July 13th, 2005 09:48 PM
Setting up a domain?
I've searched around on Google and on AO, but the only proper thread relating to "setting up a domain" is a tut I found (here), but that is for Windows. As I have been employed to set up an ethernet network in an office, and I'm looking to convert all the computers there to Ubuntu Linux (over time), and I would like the network to be a domain rather than a workgroup (administering the domain from a Linux box).
Now, as far as I know, domains are more secure than workgroups, because you can do things like locking-down computers and stop users changing system settings (this only comes from my knowledge of a Windows domain). Now, what I would like to know is, how do I set up a domain from a Linux box (would Ubuntu be alright to set it up?), how I can set the permissions for config files on computers connected to the domain (all would be Ubuntu), how to set up a DNS server (I think you need to do this for your own domain), and all the other stuff like this. How would I be able to implement the server if all the computers were connected to a router? Would I need to connect the "domain" box to the router, and then have all the other computers connected to that one (via a hub or something)?
You can also attempt to convince me on why NOT to go for a domain and just use a simple workgroup! Remember, in an office, I would like the network to be reliable, secure, etc...Although I think that stuff's pretty obvious! Thanks in advance, and I hope I haven't confused you!
July 13th, 2005 10:06 PM
Hope these help...
Linux.com - Setting Up Your New Domain Mini-HOWTO.: Obtaining Your Connection
DedicatedCentral Knowledge Base .: Setting up a domain on Linux/UNIX
Setting Up Your New Domain Mini-HOWTO.
Linux Online - Setting Up Your New Domain Mini-HOWTO.
July 13th, 2005 10:27 PM
July 13th, 2005 10:31 PM
July 13th, 2005 10:35 PM
July 13th, 2005 10:42 PM
Mostly Post Whoring
how did you manage to get 1224 posts in 7 months whereas I've only got 169 in 13 months!?
I basically help by proving links...saves everyone from getting bad advice
Don't be too harsh on yourself eg
July 13th, 2005 10:45 PM
Workgroups are more of a pain in the ass to maintain. Domains are more of a pain to set up. The best practice is to do what you know. Don't attempt Active Directory on a simple domain model unless you have setup and administered an AD domain before.
Document Everything. Rule of thumb: there is 100 ways to do 1 thing. Let the next guy know your methodology and "Method to your madness"
Always consider your lusers. If you introduce *nix to windows users, it doesn't matter how secure or open your new network is - the lusers will revolt, unless you're the "Big Boss"; and even then you will have to start looking for new employees.
July 13th, 2005 10:45 PM
July 13th, 2005 11:01 PM
When I saw the title of this thread the first thing I thought of was domains, like registering a domain, setting up DNS and servers (SMTP, POP3, HTTP, FTP, SSH) and getting it all going.... Then I read the first post and I see it's a windows Active Directory domain... Then I see the links (First Domain setup) and then I see that you're going to follow the Mini How-To which follows the first line of reasoning... not the second..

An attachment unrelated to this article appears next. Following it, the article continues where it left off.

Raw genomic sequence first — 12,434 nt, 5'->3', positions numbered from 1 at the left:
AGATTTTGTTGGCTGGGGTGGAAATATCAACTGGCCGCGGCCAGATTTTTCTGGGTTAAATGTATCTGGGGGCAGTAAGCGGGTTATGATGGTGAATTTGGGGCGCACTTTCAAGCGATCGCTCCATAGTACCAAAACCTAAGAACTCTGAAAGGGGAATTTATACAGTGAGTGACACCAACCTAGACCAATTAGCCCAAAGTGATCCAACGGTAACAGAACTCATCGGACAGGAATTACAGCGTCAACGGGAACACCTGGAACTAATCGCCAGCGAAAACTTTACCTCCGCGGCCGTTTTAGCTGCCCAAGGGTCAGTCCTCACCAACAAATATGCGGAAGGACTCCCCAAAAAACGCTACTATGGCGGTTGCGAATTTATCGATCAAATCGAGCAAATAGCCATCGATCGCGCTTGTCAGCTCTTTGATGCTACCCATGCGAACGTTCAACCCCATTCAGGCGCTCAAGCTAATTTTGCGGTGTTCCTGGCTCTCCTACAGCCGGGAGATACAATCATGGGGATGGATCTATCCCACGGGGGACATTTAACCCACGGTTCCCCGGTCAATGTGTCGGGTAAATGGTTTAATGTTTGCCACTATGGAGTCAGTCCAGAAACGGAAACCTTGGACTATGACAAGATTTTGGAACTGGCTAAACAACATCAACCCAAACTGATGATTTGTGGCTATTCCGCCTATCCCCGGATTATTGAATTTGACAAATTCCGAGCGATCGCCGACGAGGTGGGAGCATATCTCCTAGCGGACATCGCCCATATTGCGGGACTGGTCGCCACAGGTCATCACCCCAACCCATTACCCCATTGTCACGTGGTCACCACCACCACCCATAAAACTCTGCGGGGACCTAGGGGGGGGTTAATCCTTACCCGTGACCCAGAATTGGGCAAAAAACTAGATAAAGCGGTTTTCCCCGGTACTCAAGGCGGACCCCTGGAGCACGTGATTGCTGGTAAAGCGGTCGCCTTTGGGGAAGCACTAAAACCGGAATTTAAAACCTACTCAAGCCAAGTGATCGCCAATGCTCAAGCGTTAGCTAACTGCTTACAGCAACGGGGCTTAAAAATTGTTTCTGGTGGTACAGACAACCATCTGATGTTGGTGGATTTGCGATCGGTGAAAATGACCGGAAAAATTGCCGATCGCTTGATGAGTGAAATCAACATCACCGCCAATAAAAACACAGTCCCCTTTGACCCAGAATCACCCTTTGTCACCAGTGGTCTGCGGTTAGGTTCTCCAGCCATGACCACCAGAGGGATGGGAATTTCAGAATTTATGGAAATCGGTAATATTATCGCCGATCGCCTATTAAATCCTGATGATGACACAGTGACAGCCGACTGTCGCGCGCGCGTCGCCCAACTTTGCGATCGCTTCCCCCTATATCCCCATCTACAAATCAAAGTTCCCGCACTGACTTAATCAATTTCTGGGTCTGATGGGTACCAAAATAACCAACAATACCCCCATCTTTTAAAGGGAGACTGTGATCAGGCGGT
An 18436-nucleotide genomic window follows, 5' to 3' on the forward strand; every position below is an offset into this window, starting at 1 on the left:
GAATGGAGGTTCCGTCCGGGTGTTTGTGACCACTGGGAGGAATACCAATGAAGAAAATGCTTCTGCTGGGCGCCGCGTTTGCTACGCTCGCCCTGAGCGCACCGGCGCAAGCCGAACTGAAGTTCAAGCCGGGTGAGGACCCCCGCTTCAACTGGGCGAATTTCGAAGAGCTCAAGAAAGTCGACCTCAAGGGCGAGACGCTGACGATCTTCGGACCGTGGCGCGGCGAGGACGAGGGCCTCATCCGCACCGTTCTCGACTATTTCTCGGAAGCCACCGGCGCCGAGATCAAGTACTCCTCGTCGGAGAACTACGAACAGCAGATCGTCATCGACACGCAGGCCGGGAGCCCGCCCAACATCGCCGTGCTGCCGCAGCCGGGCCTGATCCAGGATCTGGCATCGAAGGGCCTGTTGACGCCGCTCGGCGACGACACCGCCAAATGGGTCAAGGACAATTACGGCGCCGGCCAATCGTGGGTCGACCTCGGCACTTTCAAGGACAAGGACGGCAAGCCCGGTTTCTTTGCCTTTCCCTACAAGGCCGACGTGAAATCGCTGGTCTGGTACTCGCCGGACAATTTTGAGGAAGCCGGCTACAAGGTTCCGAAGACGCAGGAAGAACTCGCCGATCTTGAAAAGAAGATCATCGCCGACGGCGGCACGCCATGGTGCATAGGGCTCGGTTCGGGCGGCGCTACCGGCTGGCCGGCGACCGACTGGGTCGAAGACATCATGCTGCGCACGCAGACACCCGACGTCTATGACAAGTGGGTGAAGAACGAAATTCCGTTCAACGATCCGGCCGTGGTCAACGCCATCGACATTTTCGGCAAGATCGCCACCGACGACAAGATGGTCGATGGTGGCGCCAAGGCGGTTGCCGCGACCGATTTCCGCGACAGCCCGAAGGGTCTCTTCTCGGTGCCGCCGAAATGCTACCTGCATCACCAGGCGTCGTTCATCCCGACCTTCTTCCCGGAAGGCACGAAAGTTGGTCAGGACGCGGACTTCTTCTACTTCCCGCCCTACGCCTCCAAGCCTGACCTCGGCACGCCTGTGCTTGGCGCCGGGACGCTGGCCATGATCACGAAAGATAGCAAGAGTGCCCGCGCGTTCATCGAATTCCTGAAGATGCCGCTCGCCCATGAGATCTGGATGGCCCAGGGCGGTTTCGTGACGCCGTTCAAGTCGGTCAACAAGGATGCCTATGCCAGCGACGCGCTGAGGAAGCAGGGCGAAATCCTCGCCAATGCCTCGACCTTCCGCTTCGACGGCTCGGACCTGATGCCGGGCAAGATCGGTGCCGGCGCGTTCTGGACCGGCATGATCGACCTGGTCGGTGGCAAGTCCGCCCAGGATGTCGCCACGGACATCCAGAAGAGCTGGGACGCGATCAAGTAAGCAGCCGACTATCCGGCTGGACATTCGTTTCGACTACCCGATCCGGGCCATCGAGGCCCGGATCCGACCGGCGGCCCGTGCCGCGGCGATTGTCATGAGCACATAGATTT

Windows Domains and Workgroups are completely different from the domain setup in that how-to.
Linux computers can be joined to a Windows Domain (See Samba for more info) however you'll still require a Domain Controller (Linux can't operate as a DC)..
If you are going with Linux desktops, I'm guessing you won't want Windows servers either.
Linux itself is a multi-user environment but it's not designed the same way that Windows is for networking.... While windows has Active Directory.... Linux doesn't have something that's fully comparable... AD and Domains provide you with a way to manage users, file shares, patches, inventory, etc.... It's pretty much unmatched in the Linux world from what I've seen.
However, Linux doesn't leave you high and dry....
You can setup NFS to provide your network shares with user specific permissions... You can setup NIS to provide a user management system...
DNS is a service that can run off any computer... You need to setup and configure bind... and it's not Point and Click like MS DNS... it requires knowledge of DNS inner workings... or at least a good working template...
I partially agree with dinowuff.... except that Domains aren't a pain in the ass to setup and administrate... they simplify life... (in my opinion anyways)... Everything else that he said is dead on...
I don't mean to insult... but I wouldn't think you are the best person to setup a companies network... you should be setting up what you know... You don't even have a full comprehension of what a domain is.. You know it exists and that it provides additional security benefits... You need to do a lot more research.. and this is a great start.... but I would turn this down or watch someone else do the install.. back off so it's done properly...
I can provide more details on anything you don't understand in here.. or anything else in general... just let me know.
IT Blog: .:Computer Defense:.
(Pronounced Pinched): Acronym - Point 'n Click Hacked. As in: "That website was pinched" or "The skiddie pinched my computer because I forgot to patch".
July 13th, 2005 11:02 PM
Who knows, you may even get some greenies!
Is it JUST me - or is he serious - LOL
green from me for a DAMMMMMMMM good LOL, even cosidered ROF, although I believe that MAO hasn't happened YET.
55 - I'm fiftyfeckinfive and STILL no wiser,
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